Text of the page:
"Manage for Success" is a free monthly newsletter for record label executives who want to operate their companies efficiently and successfully. It's published by Keith Holzman of Solutions Unlimited, a management consultant, troubleshooter, and trusted advisor, and is based on his many years as a senior executive in the music industry.
Copyright 2006 by Keith Holzman, Solutions Unlimited. All rights reserved.
Every year I like to take this opportunity to thank my clients, newsletter subscribers, and students, for their business and attention during the previous months. Many of you have found my annual December newsletter to be quite useful, so here it is with some updates and revisions.
The last weeks of the year are an excellent time to close the books on what you've accomplished during the previous eleven-plus months. More important though, this is a good time to tie up any loose ends and finalize plans for the future. While doing so, try to eliminate or alleviate some of this year’s problems. If you've managed to sail through the year with no difficulties of any sort, however, please email your secret so I can let other readers in on your methods!
For the rest of us, start by being sure you’ve thoroughly worked out your strategies for next year’s business. This assumes you’ve designed a comprehensive set of plans for how you want to operate. You’ve decided on what you’ll be releasing -- give or take an addition or two to your artist roster and release schedule. You’ve budgeted the recording costs, and conservatively estimated the potential for sales. You’ve projected marketing costs for each release and have developed a projected profit and loss statement with cash flows and balance sheets.
Assuming you’ve done all of that, take the time to review it and make any updates or corrections you deem necessary. If you haven’t, I think it’s essential that you do. You might want to take a look at how to do this in my newsletter on budgeting from May 2001, which explains the process.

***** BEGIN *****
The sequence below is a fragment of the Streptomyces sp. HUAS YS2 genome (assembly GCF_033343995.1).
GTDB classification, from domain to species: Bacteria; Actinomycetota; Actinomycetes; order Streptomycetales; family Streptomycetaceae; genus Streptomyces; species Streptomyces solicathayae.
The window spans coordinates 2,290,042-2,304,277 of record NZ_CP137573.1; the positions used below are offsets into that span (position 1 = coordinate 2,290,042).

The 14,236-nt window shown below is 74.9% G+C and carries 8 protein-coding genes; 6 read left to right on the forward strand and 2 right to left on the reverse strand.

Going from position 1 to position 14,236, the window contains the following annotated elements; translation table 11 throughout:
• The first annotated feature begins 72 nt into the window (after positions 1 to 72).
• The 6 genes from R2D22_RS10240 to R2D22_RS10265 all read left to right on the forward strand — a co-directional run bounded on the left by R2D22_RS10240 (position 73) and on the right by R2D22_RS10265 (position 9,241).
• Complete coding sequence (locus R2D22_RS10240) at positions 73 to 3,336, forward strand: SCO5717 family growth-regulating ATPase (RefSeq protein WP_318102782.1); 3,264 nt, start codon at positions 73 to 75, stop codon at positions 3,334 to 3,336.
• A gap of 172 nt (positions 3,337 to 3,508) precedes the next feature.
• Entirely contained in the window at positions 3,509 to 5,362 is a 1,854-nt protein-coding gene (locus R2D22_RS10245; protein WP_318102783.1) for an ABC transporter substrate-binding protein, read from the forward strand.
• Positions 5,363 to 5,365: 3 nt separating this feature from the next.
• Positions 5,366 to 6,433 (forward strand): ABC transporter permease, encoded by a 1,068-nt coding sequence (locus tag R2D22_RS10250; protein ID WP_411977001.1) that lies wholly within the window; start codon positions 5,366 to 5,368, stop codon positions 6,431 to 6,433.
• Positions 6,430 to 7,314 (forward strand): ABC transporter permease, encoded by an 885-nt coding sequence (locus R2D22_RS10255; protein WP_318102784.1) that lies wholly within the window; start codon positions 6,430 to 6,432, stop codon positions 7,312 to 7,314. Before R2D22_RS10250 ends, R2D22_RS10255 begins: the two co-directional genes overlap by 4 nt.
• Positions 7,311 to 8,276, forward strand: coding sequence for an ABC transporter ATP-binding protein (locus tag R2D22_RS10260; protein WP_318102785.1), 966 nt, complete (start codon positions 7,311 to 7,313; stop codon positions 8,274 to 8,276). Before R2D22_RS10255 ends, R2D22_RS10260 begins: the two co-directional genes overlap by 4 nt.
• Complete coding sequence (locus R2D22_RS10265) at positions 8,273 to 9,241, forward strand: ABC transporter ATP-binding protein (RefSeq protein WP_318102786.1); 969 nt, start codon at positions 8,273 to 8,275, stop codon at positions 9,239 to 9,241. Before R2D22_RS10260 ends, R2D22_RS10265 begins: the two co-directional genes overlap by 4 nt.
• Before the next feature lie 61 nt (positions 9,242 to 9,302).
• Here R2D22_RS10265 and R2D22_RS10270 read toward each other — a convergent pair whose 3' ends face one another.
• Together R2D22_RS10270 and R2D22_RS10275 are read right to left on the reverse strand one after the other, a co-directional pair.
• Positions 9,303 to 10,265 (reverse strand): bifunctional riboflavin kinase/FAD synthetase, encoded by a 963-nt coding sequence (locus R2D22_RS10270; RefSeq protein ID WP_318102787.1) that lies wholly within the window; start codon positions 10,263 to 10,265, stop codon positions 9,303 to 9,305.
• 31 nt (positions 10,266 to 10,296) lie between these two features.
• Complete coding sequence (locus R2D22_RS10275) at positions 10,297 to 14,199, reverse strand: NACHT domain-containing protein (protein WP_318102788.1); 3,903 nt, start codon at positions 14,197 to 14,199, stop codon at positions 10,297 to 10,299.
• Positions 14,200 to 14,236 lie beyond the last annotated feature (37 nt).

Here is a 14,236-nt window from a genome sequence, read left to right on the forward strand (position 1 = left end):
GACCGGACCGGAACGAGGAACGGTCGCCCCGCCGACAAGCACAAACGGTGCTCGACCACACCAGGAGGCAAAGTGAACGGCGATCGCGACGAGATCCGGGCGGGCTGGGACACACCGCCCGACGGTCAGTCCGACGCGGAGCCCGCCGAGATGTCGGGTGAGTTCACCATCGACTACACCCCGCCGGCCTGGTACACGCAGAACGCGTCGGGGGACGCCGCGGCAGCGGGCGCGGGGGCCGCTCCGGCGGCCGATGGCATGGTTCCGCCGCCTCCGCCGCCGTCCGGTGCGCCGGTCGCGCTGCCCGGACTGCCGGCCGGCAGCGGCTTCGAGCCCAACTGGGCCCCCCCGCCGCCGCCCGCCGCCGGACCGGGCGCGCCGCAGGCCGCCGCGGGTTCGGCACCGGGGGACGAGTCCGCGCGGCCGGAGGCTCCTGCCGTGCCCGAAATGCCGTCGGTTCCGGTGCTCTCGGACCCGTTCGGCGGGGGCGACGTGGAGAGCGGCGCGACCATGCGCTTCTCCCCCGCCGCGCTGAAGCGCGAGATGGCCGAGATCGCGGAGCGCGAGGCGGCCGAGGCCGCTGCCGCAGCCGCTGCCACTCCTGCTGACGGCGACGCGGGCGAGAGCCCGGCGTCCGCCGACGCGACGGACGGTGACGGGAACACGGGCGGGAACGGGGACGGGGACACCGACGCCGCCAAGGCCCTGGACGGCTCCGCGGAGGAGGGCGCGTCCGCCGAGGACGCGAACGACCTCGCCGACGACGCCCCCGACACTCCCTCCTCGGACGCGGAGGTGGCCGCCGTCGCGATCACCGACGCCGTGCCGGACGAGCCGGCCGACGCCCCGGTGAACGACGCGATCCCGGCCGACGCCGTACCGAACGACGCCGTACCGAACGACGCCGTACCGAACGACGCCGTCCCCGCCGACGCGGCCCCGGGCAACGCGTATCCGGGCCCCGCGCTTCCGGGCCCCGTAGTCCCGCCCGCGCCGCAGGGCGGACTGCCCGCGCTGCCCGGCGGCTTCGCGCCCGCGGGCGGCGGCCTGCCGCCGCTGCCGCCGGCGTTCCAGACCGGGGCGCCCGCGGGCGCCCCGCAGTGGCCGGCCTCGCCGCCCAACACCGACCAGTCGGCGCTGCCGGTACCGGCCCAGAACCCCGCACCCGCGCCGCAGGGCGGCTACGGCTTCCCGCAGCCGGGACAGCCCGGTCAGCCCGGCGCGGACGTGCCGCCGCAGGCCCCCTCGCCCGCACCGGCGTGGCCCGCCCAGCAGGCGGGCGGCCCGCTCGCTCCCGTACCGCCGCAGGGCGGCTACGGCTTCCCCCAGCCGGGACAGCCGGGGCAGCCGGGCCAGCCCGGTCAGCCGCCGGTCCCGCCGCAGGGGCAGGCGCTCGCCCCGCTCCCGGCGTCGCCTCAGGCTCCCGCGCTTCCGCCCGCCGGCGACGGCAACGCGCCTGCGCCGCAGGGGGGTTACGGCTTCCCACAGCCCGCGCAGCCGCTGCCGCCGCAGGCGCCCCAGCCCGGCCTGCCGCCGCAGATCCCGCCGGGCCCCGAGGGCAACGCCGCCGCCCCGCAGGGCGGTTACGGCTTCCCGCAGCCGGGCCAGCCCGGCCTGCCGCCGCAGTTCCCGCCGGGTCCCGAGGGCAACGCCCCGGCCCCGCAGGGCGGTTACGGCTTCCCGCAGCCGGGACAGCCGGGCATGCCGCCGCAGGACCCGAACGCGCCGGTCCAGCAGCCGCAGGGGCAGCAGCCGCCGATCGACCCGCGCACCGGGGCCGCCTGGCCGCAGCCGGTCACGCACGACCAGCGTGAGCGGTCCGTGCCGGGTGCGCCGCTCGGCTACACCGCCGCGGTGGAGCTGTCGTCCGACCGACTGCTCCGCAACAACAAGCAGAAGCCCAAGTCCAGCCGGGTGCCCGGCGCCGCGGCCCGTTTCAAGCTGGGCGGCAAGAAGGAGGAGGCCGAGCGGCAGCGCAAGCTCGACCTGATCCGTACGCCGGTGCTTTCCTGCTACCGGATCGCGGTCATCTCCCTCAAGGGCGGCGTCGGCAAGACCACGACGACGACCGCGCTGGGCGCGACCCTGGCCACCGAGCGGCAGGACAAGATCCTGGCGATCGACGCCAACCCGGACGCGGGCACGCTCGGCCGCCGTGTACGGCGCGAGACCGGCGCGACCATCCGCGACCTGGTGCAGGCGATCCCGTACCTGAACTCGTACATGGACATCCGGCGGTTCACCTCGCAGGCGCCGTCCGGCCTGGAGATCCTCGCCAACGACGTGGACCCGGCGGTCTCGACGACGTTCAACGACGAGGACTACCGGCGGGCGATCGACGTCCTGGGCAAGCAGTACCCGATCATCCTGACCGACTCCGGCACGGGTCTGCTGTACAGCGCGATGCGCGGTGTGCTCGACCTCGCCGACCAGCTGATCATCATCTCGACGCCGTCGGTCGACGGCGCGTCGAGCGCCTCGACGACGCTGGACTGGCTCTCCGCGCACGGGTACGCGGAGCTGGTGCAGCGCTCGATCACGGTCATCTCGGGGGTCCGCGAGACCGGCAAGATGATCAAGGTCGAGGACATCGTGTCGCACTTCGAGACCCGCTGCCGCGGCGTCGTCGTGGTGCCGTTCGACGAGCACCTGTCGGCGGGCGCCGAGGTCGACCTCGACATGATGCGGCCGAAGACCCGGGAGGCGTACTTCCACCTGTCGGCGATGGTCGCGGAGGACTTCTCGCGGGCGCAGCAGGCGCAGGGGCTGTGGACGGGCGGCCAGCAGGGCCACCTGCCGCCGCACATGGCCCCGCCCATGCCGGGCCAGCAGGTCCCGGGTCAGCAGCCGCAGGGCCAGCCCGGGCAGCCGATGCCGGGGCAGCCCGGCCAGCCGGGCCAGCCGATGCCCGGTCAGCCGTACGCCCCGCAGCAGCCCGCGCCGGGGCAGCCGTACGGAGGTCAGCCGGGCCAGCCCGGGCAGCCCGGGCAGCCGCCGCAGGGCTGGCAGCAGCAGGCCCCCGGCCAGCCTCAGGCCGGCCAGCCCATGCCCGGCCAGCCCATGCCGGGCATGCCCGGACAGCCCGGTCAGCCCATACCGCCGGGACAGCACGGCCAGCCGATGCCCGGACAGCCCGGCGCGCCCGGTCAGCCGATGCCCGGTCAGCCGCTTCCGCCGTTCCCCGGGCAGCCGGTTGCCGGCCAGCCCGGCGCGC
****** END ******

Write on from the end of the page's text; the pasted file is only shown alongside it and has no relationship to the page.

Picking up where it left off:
Now is an excellent time to think back over the current year and determine what you’d like to do differently. It’s quite satisfying to wipe the slate clean at year-end, and then start all over with full knowledge of how you plan to make things better.
It’s also the time to review staff and consider any changes you might want to make. Contemplate promoting anyone who’s really contributed to the benefit of the label, and replace any person whose performance is not up to your expectations. Think about whether you need to add to any critical department, such as marketing. Will adding staff increase the label’s efficiency, and result in sufficient income to cover the cost of new hires?
Project your need to add to or upgrade such equipment as computers, printers, phone systems and other office essentials. If you know you’re going to add staff, be sure you’ve budgeted for sufficient furniture and gear.
If you don't have an inventory of all office equipment with serial numbers and location, then take time to construct one. It can be a simple list in a spreadsheet, or a more elaborate database.
Sort through your files and consider weeding out any that are obsolete. You might be able to shred or toss them, but consult first with your attorney to be sure you’re not violating any laws. If they must be kept, and if you’re tight for space, they can me moved to an outside storage facility, or can be microfilmed.
The same holds true for old computer files, but rather than completely destroying them, consider copying them to DVD-R or CD-R disks and file them in a safe place. That keeps the data available, but frees up space on crowded hard drives.
Check the integrity of your computer network. Do you have a functioning firewall that's able to keep intruders from trashing your computers and files? And do all of your computers have virus protection software? If not, install them as soon as possible.